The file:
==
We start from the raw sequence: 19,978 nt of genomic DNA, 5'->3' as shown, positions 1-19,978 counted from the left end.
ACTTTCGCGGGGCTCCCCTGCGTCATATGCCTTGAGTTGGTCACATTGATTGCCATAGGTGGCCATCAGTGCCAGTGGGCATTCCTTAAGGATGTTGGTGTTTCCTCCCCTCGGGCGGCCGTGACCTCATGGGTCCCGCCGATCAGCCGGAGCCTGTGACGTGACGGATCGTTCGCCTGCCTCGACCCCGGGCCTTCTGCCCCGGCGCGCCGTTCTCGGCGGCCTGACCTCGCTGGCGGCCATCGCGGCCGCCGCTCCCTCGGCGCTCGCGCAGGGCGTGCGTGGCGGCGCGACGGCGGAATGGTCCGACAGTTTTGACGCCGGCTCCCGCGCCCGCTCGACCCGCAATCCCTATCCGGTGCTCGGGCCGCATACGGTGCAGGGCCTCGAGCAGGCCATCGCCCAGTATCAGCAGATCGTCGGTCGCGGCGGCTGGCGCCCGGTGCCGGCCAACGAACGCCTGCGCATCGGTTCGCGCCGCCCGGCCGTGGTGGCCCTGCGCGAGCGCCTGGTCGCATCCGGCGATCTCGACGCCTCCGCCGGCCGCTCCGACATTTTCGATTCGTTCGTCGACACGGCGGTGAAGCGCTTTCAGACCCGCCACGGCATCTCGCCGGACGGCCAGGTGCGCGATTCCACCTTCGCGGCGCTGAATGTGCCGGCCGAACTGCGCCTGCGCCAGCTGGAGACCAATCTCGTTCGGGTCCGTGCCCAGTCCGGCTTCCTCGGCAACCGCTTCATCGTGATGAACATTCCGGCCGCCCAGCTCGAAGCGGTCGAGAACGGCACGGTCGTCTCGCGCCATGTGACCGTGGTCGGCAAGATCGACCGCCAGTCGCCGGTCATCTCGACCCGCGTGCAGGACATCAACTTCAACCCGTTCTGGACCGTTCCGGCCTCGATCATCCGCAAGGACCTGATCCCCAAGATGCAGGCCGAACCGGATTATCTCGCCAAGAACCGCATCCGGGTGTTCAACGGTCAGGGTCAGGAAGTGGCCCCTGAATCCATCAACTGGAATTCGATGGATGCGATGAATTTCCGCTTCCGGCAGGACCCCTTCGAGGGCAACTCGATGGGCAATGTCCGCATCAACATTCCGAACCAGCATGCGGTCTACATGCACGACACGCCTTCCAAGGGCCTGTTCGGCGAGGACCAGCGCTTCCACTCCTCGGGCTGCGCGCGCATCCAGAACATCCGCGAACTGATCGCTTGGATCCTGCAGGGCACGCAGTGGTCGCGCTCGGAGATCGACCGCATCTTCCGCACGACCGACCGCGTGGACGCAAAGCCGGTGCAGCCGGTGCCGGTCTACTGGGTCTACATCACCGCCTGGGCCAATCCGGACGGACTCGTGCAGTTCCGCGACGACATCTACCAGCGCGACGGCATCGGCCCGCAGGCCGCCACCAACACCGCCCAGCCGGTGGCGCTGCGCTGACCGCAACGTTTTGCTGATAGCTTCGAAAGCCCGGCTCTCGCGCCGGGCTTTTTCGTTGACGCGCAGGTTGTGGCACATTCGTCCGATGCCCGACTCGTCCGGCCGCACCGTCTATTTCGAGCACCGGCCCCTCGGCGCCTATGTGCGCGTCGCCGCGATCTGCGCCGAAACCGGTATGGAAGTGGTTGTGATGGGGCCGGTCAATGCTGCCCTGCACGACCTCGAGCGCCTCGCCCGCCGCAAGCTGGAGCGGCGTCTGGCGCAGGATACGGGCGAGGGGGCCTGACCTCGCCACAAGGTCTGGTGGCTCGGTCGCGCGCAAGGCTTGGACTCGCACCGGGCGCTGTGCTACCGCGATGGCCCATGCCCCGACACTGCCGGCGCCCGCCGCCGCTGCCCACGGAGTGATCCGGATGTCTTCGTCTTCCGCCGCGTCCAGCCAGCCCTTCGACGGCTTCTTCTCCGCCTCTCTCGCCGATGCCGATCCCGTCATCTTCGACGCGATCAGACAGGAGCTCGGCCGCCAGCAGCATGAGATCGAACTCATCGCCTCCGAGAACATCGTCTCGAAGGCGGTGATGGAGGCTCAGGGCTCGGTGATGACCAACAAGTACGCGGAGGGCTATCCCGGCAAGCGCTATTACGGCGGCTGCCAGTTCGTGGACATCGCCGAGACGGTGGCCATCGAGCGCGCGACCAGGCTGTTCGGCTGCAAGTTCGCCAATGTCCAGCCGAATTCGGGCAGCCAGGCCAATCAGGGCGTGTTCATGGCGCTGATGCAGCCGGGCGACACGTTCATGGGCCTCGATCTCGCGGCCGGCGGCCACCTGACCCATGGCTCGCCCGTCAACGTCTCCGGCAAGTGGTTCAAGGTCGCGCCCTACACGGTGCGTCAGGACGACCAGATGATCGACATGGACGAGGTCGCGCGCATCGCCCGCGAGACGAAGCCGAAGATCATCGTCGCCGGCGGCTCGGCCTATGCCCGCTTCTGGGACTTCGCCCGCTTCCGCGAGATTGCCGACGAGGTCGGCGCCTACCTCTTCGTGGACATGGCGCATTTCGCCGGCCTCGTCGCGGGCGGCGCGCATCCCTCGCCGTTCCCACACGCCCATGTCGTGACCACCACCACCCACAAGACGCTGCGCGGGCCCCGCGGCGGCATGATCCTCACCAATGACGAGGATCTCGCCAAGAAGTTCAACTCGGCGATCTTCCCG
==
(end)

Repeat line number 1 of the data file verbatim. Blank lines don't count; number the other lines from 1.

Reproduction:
We start from the raw sequence: 19,978 nt of genomic DNA, 5'->3' as shown, positions 1-19,978 counted from the left end.